BONN (Germany) • The office of the official US delegation at the international climate talks here is almost always closed. A sign taped to the door informs the curious that entry is for authorised staff only.
But there is another group of Americans who are happy to be found. They are gathered in a nearly 27,000 sq ft inflatable tent adorned with US flags and red, white and blue signs proclaiming that states, cities and businesses are "still in" the Paris agreement despite President Donald Trump's vow to leave it.
The alternate United States pavilion, with its free espresso truck, tins of themed M&Ms and wireless Internet that tells new users "the US has not gone dark on climate action", has rapidly become a hub of activity at the ongoing United Nations global warming negotiations.
Last Saturday, a line of people waited in the rain to hear former New York mayor Michael Bloomberg, California Governor Jerry Brown and a handful of US senators, all Democrats, declare that much of the US remains committed to reducing planet-warming carbon dioxide emissions.
"We're in," said Mr Bloomberg, who put more than US$1 million (S$1.4 million) towards funding the pavilion, according to his office. "Just because the federal government has chosen not to participate," he added in an interview, "the American public represented by its elected officials at other levels, by corporations, by universities, we understand that there's a problem, and we have to help solve that problem if we're going to have a future in this world."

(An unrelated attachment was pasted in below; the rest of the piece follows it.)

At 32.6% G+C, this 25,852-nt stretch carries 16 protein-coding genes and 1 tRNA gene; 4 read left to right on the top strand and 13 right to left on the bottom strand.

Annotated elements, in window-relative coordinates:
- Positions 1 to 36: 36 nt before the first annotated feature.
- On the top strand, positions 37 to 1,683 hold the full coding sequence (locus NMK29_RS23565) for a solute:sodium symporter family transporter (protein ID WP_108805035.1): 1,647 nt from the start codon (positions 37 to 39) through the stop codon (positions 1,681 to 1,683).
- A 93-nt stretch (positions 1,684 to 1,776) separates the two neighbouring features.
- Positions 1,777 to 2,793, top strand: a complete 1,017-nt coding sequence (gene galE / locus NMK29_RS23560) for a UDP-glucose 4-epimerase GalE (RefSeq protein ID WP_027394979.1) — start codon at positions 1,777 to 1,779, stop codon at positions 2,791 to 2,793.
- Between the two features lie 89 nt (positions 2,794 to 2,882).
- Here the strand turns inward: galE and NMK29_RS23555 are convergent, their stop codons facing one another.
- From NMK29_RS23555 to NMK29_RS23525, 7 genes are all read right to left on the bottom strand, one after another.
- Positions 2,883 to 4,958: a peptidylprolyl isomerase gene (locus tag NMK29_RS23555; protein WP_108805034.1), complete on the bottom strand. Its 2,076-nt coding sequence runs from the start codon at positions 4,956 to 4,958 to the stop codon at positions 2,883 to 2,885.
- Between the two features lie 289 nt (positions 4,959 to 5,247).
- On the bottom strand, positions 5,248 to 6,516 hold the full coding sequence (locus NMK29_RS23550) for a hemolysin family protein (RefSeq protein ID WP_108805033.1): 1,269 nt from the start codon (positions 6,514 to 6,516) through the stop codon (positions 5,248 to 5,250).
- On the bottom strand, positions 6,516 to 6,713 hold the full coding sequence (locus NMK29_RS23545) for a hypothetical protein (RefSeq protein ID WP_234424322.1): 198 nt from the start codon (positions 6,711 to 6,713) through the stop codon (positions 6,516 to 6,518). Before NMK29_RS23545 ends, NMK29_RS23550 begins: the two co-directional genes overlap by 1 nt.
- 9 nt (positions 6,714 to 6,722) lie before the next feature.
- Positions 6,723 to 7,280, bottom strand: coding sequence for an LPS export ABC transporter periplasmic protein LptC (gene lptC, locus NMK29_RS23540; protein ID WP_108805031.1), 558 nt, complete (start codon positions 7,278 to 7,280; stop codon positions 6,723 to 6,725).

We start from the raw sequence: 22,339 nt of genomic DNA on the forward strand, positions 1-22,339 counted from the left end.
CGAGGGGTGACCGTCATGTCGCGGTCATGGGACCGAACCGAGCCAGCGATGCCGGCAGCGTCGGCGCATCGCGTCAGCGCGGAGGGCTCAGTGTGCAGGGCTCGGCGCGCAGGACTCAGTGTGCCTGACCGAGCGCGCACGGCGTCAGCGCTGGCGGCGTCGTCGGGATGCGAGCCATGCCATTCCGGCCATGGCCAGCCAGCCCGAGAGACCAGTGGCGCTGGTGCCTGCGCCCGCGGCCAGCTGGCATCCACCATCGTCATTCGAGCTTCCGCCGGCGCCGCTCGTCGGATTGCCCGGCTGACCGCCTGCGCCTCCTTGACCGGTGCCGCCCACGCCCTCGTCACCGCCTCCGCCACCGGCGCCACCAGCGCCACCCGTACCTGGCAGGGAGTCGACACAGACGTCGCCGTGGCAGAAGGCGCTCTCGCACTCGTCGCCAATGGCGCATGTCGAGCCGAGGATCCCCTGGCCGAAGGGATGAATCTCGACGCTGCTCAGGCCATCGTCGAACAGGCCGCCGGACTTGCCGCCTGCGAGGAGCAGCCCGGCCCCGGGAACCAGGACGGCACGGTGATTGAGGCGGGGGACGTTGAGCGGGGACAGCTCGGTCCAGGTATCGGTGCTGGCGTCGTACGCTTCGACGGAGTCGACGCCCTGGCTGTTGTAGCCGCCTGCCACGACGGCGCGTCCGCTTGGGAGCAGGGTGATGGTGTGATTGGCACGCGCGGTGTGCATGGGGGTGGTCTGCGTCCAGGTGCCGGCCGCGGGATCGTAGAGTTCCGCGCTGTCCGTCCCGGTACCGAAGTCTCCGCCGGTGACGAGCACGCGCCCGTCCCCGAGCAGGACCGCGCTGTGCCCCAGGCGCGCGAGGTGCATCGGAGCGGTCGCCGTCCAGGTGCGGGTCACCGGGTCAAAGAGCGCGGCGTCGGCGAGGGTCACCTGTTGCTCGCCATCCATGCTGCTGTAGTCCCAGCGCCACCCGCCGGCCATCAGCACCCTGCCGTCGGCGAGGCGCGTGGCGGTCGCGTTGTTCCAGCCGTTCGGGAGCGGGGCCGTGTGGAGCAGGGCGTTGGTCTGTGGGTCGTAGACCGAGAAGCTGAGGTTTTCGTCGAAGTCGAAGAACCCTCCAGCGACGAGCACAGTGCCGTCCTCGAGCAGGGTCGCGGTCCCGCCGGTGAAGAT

The duelling US delegations mirror a larger division within the US over climate change. Mr Trump's decision in June to withdraw from the Paris agreement was popular with his supporters.
Yet seven in 10 Americans believe global warming is occurring, according to a Yale University survey, and more than 60 per cent say they are at least "somewhat worried" about its effects.
7 in 10
Proportion of Americans who believe global warming is occurring.
Percentage who say they are at least "somewhat worried" about its effects.
"There's a debate in the US between the denialists, who pooh-pooh any thought about climate change and the catastrophic dangers it portends, and those who agree with the scientific academies of every country in the world that we're facing an existential threat and we have to do something about it," Mr Brown said last Saturday.
He and Mr Bloomberg announced that the states, cities and businesses that had pledged to abide by the Paris accord were on track to meet the Obama administration pledge to cut emissions at least 26 per cent below 2005 levels by 2025.
The official US negotiating team for now is laying low.
Career State Department officials are managing the technical negotiations, speaking up on issues like demanding more transparency from developing countries on their progress cutting emissions.
The Trump administration's true debut will come when a team from the White House hosts a forum promoting fossil fuels and nuclear energy today.